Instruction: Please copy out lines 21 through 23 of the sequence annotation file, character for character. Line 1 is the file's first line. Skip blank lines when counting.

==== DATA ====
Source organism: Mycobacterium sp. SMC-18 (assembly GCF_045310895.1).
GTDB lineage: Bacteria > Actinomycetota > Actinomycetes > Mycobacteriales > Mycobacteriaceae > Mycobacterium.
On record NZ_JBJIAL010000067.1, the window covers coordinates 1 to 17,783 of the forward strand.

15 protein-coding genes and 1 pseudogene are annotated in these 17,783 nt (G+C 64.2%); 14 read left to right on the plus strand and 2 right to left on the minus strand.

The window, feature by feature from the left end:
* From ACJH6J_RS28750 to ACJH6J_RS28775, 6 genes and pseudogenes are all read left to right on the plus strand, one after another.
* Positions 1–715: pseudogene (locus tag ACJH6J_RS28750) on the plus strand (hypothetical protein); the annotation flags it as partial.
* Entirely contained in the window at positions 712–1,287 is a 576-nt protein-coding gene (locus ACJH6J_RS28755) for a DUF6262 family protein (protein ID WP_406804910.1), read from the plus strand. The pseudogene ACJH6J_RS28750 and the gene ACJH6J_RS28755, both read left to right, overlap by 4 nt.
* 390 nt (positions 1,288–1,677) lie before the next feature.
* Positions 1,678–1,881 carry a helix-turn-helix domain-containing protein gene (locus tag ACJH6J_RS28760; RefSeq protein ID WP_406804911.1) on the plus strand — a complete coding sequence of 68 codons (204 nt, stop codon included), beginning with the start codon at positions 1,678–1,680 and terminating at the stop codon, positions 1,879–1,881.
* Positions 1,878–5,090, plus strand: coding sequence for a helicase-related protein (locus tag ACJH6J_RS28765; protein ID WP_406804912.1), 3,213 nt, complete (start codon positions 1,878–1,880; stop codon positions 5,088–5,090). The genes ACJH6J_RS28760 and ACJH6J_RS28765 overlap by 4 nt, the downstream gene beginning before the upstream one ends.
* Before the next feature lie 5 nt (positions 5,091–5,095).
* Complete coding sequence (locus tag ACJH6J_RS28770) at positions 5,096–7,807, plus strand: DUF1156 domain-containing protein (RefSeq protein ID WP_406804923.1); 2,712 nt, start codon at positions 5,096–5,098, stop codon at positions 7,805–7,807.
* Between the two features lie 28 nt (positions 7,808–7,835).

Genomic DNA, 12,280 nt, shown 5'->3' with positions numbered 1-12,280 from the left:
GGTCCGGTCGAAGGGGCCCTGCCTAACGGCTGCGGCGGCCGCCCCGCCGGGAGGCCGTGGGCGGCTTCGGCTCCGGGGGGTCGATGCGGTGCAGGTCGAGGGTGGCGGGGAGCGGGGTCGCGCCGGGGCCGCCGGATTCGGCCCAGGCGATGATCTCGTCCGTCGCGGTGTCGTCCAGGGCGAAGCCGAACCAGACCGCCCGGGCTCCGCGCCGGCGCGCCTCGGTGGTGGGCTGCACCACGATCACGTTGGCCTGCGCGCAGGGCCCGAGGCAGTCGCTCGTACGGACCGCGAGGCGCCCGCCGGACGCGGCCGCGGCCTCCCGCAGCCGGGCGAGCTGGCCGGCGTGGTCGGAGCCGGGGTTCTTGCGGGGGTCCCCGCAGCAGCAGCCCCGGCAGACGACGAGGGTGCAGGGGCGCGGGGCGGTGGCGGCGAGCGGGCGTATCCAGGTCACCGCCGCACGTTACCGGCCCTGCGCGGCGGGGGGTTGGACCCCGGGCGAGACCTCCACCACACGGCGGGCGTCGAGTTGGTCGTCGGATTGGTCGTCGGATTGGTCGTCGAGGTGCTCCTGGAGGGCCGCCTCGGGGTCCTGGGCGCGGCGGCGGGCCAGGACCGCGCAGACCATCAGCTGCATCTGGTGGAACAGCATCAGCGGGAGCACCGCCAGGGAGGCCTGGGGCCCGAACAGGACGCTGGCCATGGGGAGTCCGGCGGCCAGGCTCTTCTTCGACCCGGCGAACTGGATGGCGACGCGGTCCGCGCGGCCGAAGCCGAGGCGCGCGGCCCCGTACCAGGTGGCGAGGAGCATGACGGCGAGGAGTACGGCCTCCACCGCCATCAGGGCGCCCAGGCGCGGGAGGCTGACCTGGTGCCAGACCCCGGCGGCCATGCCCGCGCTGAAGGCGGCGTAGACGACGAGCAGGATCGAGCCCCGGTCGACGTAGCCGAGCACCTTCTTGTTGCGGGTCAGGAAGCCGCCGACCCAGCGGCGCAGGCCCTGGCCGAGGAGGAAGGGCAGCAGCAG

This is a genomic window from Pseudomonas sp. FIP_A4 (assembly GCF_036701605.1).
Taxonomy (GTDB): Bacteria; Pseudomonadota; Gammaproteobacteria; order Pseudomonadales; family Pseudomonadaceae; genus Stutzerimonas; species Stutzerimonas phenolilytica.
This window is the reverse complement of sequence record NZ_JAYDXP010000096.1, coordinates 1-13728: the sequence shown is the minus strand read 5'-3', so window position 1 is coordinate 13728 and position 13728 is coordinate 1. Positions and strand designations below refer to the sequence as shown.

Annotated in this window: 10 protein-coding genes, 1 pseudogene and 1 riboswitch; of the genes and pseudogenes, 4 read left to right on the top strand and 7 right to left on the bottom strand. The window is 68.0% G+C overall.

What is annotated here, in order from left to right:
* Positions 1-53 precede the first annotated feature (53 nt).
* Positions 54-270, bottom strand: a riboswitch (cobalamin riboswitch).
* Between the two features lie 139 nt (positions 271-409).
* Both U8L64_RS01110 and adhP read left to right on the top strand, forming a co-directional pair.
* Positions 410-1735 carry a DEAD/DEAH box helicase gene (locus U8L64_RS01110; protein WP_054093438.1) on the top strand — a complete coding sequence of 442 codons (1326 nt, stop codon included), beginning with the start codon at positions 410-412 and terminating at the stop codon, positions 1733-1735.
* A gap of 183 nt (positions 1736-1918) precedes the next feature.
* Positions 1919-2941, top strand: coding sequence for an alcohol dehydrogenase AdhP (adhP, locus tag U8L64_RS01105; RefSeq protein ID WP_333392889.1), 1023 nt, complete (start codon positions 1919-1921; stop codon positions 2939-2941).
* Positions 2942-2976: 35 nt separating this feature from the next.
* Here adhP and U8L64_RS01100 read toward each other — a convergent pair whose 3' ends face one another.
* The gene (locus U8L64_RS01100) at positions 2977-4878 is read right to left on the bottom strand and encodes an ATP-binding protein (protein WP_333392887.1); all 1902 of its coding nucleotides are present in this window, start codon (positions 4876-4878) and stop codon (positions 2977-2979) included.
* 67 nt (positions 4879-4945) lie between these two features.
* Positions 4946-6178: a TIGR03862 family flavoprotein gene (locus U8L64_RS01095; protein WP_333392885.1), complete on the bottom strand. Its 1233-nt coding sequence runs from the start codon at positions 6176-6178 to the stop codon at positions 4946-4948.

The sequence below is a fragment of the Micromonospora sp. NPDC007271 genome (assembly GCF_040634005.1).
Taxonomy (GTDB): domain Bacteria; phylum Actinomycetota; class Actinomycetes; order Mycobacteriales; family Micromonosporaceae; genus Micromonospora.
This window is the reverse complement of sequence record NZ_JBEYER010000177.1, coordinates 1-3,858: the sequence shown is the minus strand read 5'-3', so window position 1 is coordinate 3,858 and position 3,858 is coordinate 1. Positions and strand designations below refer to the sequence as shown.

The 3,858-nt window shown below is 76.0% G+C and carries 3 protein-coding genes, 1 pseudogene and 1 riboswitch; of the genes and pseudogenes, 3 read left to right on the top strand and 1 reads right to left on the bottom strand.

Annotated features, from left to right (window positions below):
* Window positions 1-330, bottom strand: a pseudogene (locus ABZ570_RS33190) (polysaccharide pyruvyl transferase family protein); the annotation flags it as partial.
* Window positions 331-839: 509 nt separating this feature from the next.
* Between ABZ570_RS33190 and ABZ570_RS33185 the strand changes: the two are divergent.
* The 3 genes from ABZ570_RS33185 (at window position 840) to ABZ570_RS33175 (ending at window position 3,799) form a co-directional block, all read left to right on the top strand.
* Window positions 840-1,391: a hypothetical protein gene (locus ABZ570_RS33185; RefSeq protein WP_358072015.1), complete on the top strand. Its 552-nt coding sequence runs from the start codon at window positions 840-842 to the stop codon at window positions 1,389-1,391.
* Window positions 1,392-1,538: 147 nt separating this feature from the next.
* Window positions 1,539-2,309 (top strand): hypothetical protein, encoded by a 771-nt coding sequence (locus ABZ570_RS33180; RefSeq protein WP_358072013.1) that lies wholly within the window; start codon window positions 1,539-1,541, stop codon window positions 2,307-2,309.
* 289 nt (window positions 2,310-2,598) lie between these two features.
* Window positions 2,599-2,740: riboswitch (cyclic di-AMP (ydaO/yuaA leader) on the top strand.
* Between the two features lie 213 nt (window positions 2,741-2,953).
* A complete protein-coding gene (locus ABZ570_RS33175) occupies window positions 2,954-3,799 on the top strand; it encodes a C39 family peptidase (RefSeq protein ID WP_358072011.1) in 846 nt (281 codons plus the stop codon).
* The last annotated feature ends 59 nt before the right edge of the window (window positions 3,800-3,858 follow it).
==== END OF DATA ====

What is annotated here, in order from left to right:
* Positions 1-53 precede the first annotated feature (53 nt).
* Positions 54-270, bottom strand: a riboswitch (cobalamin riboswitch).